May 23, 2013 | by Dave Purdy
Summer sex and alcohol
Hawaii, gay news, Washington Blade

The summer means fun and frivolity, but make sure you protect yourself from HIV and AIDS, and keep your wits about you. (Photo by Omar A. via Creative Commons)

Here comes summer, which to many means the beach, the pool, barbecues and, of course, cocktails. Lots of cocktails.

So when I learned a recent study found alcohol consumption can lead to more instances of HIV infections, I thought, “Duh?  Of course, these go together. Summertime and cocktails, sex and alcohol.

There is a reason why Prohibition failed: Alcohol is a part of our lives, directly or indirectly.  People love to drink and some love to drink a lot, and do so for many reasons — to relax, to get high and to have fun. Or all three.

Researchers are trying to understand the complicated marriage between alcohol and HIV.  One link comes from alcohol’s effect of loosening inhibitions, such as neglecting to take precautions when having sex.  And then the virus spreads.

Studies also suggest people living with HIV are twice as likely to use alcohol as those who aren’t HIV positive.  In fact, one study reports almost half of adults living with HIV have histories of alcohol-related problems.

Researchers also learned patients living with HIV are aware that drinking alcohol while taking HIV medications can be harmful. With alcohol abuse, the side effects can be serious, even leading to death. Thus, some people living with HIV don’t take their medications when they’re drinking.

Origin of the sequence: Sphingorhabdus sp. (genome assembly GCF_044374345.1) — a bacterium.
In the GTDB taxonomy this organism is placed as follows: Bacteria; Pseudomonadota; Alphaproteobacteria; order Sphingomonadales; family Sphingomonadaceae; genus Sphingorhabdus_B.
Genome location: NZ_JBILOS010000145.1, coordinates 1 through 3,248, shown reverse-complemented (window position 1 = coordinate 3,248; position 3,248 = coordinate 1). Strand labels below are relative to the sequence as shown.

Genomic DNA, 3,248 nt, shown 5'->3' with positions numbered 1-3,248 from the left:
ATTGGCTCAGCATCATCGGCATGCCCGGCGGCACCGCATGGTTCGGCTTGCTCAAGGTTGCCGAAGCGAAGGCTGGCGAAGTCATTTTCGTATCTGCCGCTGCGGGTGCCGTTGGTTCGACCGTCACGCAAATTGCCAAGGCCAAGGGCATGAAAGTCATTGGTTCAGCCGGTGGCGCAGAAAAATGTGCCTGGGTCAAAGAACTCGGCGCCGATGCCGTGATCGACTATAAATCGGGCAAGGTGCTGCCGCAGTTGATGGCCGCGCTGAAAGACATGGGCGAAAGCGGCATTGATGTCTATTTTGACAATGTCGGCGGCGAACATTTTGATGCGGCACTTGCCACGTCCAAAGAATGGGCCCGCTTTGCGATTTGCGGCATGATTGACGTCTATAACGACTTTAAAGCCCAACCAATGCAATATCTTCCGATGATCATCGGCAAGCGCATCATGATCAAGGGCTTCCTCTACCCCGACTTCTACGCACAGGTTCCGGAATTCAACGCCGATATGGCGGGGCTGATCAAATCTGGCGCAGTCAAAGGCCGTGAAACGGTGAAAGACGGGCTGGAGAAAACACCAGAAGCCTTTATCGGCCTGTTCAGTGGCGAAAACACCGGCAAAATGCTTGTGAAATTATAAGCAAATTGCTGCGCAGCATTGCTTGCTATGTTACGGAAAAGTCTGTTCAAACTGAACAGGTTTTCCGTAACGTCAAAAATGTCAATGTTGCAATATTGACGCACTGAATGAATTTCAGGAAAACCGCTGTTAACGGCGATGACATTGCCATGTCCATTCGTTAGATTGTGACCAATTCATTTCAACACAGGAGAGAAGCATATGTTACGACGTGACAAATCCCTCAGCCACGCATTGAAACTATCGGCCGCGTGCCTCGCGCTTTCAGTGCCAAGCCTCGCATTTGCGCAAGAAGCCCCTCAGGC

One study showed that of people living with HIV and on AIDS-related treatment, more than half didn’t take their HIV medications when drinking, even though HIV medications must be taken daily to ensure suppression of the virus. Skipping scheduled dosages can lead to drug resistance and heavy drinking can lead to liver disease. In HIV-positive patients, a healthy liver is especially important as it helps maximize the effect of HIV medications in the body.

It has been drilled into the general population that certain medications are harmful when taken with alcohol. It appears that is the main reason why many people living with HIV stop taking their medications when they drink alcohol. Also, they often forget to take their medications after drinking.

So what about alcohol and AIDS around the world? It’s a serious problem in most cultures.  Of the more than 34 million people globally living with HIV, two-thirds are in sub-Saharan Africa. In this region, the annual consumption of alcohol per drinker is higher than anywhere else. In fact, some countries consider AIDS and alcohol consumption a twin epidemic.

Having traveled throughout the African bush, I can tell you drinking alcohol is ingrained in most cultures.

Countries with heavy HIV infection rates and high alcohol consumption seem unaware of alcohol’s negative effects on HIV prevention and treatment efforts. In both the United States and elsewhere, not much research focuses on the link between alcohol and HIV.

We need to have an open and honest discussion about alcohol and HIV. AIDS and LGBT organizations around the world need to work closely with such drinking establishments as bars and nightclubs to develop effective outreach campaigns that focus on awareness and changing behaviors. Increased awareness of the link between alcohol and HIV could help slow the spread of the disease and save the lives of many living with HIV.

Already some drinking establishments permit LGBT groups to distribute condoms. Why not expand that joint effort to include efforts to raise awareness of alcohol’s damaging effects on HIV-positive people?  But without judgment and focus more on support.

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